Study of studies shows few citations

Readers may assume that this site is anti-complementary medicine, or anti alternatives to orthodox medicine. In fact, this site is anti bad-science – which is not confined to only non-orthodox medicine (although this is a major feature of this group) but may also be occur in orthodox medicine. Below is an article that deals exactly with such a topic – a major failure of many orthodox medicine studies.

"Science, so the story goes, is a meticulously built edifice."

"Discoveries balance on ones that preceded them. Research is stimulated by studies that went on before."  

"But what, then, can explain the findings by two investigators at Johns Hopkins University School of Medicine? The researchers, Karen A. Robinson and Dr. Steven N. Goodman, looked at how often published papers on clinical trials in medicine cite previous clinical trials addressing the same question." 

"They report in the Jan. 4 issue of Annals of Internal Medicine what Dr. Goodman describes as “a rather shocking result.”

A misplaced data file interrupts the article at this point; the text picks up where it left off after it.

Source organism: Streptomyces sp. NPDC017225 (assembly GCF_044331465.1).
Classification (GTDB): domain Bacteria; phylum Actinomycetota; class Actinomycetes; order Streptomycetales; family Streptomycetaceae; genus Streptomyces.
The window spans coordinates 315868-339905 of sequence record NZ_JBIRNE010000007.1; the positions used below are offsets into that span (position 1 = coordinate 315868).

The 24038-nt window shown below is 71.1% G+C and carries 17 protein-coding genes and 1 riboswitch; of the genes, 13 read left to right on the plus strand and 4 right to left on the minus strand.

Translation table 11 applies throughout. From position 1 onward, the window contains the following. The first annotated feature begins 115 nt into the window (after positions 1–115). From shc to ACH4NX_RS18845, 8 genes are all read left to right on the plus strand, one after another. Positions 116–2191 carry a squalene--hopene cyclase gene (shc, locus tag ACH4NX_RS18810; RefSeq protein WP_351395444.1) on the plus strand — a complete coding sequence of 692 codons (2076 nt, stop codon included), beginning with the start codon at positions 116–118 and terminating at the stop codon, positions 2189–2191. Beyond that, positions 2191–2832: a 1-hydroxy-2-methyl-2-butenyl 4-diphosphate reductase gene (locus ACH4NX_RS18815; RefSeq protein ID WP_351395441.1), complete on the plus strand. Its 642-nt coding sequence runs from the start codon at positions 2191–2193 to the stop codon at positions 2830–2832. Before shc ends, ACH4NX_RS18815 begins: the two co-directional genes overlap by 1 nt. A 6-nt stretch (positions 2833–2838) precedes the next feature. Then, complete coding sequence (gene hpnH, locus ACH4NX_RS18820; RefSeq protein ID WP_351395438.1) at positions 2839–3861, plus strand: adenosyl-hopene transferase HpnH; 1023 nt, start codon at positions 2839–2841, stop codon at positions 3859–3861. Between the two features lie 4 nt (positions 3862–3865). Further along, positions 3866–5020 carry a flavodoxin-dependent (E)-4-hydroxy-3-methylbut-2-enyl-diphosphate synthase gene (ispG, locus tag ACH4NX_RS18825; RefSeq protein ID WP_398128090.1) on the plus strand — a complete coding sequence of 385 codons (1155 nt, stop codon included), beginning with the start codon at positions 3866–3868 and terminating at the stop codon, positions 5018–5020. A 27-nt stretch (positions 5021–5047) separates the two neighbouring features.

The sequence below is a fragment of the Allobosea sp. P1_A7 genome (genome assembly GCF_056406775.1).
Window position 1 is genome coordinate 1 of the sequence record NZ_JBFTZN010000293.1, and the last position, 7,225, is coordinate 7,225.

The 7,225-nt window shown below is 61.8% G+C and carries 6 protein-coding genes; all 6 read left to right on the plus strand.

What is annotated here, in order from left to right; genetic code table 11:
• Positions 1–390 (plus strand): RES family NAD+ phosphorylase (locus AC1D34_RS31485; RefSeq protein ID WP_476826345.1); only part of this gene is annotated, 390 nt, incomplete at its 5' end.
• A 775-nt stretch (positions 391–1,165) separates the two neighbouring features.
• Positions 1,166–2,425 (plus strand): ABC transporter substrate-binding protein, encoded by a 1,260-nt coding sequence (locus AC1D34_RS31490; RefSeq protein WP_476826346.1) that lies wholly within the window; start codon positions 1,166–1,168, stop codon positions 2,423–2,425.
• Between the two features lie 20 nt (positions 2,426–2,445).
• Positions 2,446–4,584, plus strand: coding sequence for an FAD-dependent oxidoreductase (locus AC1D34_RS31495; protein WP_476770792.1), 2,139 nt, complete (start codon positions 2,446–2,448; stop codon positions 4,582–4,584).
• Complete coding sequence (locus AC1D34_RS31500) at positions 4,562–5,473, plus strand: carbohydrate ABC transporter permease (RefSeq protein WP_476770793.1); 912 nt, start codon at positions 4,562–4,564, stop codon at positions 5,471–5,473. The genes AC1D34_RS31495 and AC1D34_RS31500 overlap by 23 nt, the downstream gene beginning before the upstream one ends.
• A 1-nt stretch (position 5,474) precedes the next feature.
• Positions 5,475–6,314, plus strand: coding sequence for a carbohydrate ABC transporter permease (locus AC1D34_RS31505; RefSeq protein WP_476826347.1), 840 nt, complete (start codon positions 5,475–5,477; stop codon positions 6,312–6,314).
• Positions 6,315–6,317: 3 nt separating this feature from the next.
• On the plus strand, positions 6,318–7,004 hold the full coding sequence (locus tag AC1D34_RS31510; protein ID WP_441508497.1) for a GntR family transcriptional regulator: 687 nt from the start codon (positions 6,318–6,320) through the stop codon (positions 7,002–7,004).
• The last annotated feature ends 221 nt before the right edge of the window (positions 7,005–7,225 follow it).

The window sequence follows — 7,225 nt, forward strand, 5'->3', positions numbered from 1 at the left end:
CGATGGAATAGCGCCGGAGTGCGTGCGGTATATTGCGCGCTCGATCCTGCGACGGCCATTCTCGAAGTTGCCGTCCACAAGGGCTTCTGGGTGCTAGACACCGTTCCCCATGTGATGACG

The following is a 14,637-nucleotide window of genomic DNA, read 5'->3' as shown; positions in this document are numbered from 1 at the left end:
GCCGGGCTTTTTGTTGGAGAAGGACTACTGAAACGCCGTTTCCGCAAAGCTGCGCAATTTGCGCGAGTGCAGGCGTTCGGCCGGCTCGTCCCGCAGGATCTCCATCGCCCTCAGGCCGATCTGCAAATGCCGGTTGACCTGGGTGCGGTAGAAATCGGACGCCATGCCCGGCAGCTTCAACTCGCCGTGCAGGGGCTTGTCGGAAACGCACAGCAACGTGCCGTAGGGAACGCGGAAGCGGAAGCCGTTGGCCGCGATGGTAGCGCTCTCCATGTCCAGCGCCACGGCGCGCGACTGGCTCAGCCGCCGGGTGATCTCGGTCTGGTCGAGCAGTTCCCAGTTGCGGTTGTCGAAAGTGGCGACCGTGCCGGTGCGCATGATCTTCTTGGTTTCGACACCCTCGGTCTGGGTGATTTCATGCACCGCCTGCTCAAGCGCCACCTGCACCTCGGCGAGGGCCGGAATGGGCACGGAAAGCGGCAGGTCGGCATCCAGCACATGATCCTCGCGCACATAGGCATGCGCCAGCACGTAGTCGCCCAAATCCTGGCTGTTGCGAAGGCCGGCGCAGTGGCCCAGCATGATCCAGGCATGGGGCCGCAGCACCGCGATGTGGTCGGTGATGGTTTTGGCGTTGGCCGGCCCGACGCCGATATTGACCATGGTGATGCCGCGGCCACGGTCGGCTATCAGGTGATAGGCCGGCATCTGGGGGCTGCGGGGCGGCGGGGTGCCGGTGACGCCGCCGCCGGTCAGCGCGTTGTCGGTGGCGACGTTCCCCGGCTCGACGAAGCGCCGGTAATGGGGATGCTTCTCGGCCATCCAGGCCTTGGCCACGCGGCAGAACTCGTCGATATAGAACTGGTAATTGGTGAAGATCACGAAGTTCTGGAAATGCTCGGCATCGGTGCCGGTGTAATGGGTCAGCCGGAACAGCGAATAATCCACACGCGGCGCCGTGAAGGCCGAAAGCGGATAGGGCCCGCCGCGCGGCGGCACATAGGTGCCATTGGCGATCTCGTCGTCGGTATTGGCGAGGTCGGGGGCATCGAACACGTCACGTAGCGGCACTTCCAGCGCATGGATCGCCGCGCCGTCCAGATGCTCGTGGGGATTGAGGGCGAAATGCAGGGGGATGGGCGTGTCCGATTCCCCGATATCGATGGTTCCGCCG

He summarizes: “No matter how many randomized clinical trials have been done on a particular topic, about half the clinical trials cite none or only one of them.”

Trial in a Vacuum: Study of Studies Shows Few Citations
By GINA KOLATA

New York Times

Published: January 17, 2011 

Science, so the story goes, is a meticulously built edifice.

Discoveries balance on ones that preceded them. Research is stimulated by studies that went on before. 

But what, then, can explain the findings by two investigators at Johns Hopkins University School of Medicine? The researchers, Karen A. Robinson and Dr. Steven N. Goodman, looked at how often published papers on clinical trials in medicine cite previous clinical trials addressing the same question.  

They report in the Jan. 4 issue of Annals of Internal Medicine what Dr. Goodman describes as “a rather shocking result.” He summarizes: